My instinct is, however, that he'll be gone by then and the conference used as a platform for the new leader to distance themselves, and signal a fresh start to the country. The pressing question now is, what trigger and by what mechanism will Johnson be brought down.
Could a rival be behind the leaks?
Some of this - the party incident itself - involves a natural train of events. However politics being what it is, one must suspect actors conspiring behind the scenes. Lest we forget, Dominic Cummings blatantly sought to bring down Johnson last year in cahoots with an un-named network. Potential leadership candidate Matt Hancock was trapped with his mistress by still unexplained cameras in his offices. Somebody leaked the footage of that mock press conference.
Such set-ups and manufactured theatre are commonplace in the former USSR and, by my reckoning, an inevitable part of the growing Putinisation of Western politics. If it is a conspiracy, who stands to benefit and succeed Johnson?
I suspect there is more to come. Perhaps an avalanche. There is further news of another 'illegal' party thrown by Gavin Williamson at the Department of Education. Just as somebody leaked the video of the press conference, there may be footage of either party, or other lockdown incidents.
Who benefits? Sunak or Gove?
As for a beneficiary, fingers will doubtless be pointed at Rishi Sunak - 3.55 favourite to be Next Conservative Leader. On one level, that makes sense. Sunak could really do with moving on from being Chancellor before tax rises hit in April. He gained a fast start on rivals due to furlough but that advantage is waning. I strongly suspect Sunak was chosen by Cummings and I note he was excluded from Cummings' criticisms.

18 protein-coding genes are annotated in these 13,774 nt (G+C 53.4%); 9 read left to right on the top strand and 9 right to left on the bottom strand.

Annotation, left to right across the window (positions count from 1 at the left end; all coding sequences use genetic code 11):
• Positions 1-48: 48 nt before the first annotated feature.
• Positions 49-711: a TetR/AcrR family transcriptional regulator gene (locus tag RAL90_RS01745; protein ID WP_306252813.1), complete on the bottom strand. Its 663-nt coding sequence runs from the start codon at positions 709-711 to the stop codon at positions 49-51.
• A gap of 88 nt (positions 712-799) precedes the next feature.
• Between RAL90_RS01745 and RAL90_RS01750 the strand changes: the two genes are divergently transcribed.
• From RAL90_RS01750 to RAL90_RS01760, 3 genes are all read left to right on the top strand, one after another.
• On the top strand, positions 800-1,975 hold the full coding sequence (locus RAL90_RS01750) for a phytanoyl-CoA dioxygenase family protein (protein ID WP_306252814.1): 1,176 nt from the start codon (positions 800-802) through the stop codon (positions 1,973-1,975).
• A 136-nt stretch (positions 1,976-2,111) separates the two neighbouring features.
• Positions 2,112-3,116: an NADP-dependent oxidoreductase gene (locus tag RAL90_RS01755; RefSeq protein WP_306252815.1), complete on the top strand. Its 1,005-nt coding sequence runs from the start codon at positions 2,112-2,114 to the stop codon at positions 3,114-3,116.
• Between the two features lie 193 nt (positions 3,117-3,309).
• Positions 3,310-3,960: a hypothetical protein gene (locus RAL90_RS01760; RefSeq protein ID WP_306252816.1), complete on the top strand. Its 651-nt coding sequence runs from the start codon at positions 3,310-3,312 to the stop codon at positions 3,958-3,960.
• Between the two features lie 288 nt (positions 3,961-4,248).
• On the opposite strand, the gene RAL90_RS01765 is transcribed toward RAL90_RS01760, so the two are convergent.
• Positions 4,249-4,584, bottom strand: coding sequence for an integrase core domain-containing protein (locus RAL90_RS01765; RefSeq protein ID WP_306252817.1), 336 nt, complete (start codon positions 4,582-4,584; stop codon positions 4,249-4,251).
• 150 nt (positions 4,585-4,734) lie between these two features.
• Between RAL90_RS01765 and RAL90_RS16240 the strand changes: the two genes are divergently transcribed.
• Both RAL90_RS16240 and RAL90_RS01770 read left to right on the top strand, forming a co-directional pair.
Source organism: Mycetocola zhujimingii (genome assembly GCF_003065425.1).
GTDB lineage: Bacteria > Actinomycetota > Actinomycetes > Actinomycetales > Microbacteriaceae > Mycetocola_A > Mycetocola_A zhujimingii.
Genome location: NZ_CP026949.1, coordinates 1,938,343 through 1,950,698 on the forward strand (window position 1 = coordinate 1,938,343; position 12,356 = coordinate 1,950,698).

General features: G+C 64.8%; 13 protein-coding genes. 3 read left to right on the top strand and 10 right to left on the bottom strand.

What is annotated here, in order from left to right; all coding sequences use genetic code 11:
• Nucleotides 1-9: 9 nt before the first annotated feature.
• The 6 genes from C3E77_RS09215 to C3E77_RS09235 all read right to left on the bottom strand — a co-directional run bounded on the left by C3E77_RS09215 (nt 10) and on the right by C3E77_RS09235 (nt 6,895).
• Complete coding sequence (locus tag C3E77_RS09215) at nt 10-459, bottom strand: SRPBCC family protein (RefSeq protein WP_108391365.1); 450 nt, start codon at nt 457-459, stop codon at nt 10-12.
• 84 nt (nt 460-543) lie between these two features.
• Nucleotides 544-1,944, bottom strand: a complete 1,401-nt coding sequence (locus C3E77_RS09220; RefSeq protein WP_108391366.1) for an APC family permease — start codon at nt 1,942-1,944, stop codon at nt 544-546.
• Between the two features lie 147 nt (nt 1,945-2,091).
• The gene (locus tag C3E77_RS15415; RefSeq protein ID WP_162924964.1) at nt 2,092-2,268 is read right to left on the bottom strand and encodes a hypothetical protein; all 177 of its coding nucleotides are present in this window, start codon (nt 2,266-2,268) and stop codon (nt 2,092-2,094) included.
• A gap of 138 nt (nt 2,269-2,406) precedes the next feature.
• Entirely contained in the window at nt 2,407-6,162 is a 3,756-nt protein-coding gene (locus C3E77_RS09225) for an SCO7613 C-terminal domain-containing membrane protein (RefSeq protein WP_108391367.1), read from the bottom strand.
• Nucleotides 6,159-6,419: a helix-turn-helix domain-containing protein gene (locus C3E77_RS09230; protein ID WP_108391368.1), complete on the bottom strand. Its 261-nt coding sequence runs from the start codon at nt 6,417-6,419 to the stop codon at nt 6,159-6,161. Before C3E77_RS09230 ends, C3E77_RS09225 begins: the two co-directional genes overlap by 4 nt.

On the other hand, Allegra Stratton is a close personal friend of the Chancellor and wife to his best man, the Sun/Spectator political journalist James Forsyth. Not an obvious person to throw under a bus for Sunak's benefit although it might explain why Johnson made her a scapegoat.
So could this be a different rival, trying to destabilise Team Sunak with the same weapon? Michael Gove also has strong ties to Cummings and, amid a crisis following the PM's resignation, would be well-placed as at least a stop-gap replacement. Gove is an 8.07/1 chance.
Lib Dems now favourites for North Shropshire
Whether more revelations, (or knives), materialise, there is a more conventional means of tipping Johnson's premiership over the edge next week. Money has poured in today for the Lib Dems to win the North Shropshire by-election. They're now favourites at 1.910/11 to pull off an extraordinary upset.
I will preview that race in the days ahead and am still weighing this up. The odds are incredibly short given the task required to overhaul an enormous Tory majority here but the public mood, and even national polls appear to be turning badly against the government.
Largest Labour lead we have recorded since 2019 GE.? Redfield & Wilton Strategies (@RedfieldWilton) December 8, 2021
Full Results (8 Dec):
Labour 38% (+2)
Conservative 34% (-4)
Liberal Democrat 11% (+2)
Green 6% (-)
Reform UK 5% (+1)
Scottish National Party 4% (-)
Other 1% (-1)
Changes +/- 6 Dechttps://t.co/2v5aOdBOfD pic.twitter.com/zRYeEdB0Zm
For now, though, I'd rather back an early exit. If you've followed all my previous bets on this, your position may be too exposed to pile in yet again. I will say, however, that the 2.26/5 about a 2022 exit looks solid. Johnson is in freefall and the government can't afford him to be in post next Christmas.
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Sunday 2 October, 12.00am